If you're an entrepreneur looking to take your business to the next level, you've probably come across a lot of conventional wisdom and commonsense tips. While some of this advice is valuable, sometimes you need to do the opposite of what your instincts tell you to do. It's the out-of-the-box thinking that will take your business to new heights and set you apart from your competition. Take a look at these three counterintuitive strategies for growing your business:

  1. Promote your competition.

Rather than viewing companies that have overlapping business interests as your competition, you should see them as potential partners. Case in point: DigitalFlash is a terrific digital strategy and experiential marketing company, and my firm, Firebrand Group, is a digital consultancy devoted to helping brands tell their stories across all digital channels. Do we compete with DigitalFlash? Absolutely. And yet, is Firebrand stronger for relying on DigitalFlash's expert advice and discussing partnership opportunities with its leadership? Certainly. Especially if your business is new and growing, it's in your best interest to make like-minded companies your allies. Cross-post their content, share their posts and podcasts so you are on their radar, and trust that they will return the favor. By helping others you will help yourself.

  1. Lower your expectations for success.

It's wonderful to have big dreams and love what you do, but it's not enough. If you want to build a business that lasts, you need to understand all the pieces involved. "Passion is essential, but it's not everything. You also need to know how to run a business," says BlackRock global program manager Golbie Kamarei, at the Wisdom 2.0 business conference. Kamarei went on to explain how she is constantly educating herself about business trends to stay ahead of the curve and contribute as much as she can to her hardworking team.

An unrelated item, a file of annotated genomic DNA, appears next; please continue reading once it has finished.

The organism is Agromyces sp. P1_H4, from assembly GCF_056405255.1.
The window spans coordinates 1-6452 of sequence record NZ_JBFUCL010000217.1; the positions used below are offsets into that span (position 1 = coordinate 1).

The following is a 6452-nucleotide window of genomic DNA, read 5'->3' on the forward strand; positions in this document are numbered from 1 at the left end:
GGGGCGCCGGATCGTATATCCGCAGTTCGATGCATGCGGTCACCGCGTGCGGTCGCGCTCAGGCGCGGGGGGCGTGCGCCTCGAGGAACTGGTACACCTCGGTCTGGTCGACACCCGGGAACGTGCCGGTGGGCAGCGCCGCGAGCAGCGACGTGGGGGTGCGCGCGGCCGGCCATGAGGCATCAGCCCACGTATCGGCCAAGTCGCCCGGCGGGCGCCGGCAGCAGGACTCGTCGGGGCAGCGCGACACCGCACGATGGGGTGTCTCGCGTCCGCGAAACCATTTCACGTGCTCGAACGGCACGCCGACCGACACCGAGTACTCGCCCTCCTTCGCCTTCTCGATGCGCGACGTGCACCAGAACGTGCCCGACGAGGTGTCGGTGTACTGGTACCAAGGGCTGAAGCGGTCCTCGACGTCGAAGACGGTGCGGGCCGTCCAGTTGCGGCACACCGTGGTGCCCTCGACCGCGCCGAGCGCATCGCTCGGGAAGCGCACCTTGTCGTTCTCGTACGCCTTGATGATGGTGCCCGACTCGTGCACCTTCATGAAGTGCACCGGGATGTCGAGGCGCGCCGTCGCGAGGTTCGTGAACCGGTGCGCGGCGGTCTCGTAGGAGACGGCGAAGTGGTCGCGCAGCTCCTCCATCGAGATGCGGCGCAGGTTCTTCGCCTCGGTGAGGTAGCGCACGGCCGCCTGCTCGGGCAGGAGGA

1. Show vulnerability.

Many people believe vulnerability is a weakness, especially in the business world. However, the best leaders today understand that vulnerability is the breeding ground for creativity and innovative ideas. The founder of Pencils of Promise, Adam Braun, unexpectedly discovered the secret to success by courageously exposing his weakness in a room filled with powerful business leaders. "Surrounding me were 10 of the smartest, most capable people I knew ... and I had to tell them about my biggest failure," Braun said. "But in acknowledging where I needed help, I deepened my relationship with them and, ultimately, amplified their commitment to my growth as a leader and an individual." While it's important to showcase your strengths, it's equally important to convey that you are human and you have flaws. To show your vulnerable side makes people feel like they can relate to you and trust you.

  1. Think audience-first.

Many small-business founders and employees wake up in the morning thinking self-promotion, and go to sleep at night thinking about the same topic. But if you want to build long-term relationships with your audience--which includes but isn't limited to prospects and customers--you've got to think about their needs before yours. Nobody likes a braggart or selfish promoter, so it's important to learn to master promoting in a way that benefits your audience first and yourself second. This can be accomplished through contests, unique content, and unexpected campaigns. Do this right, and over time, you will establish a large and loyal follower base. What's the most counterintuitive strategy that's working for you? I'd love to know--perhaps we can include it in a future column.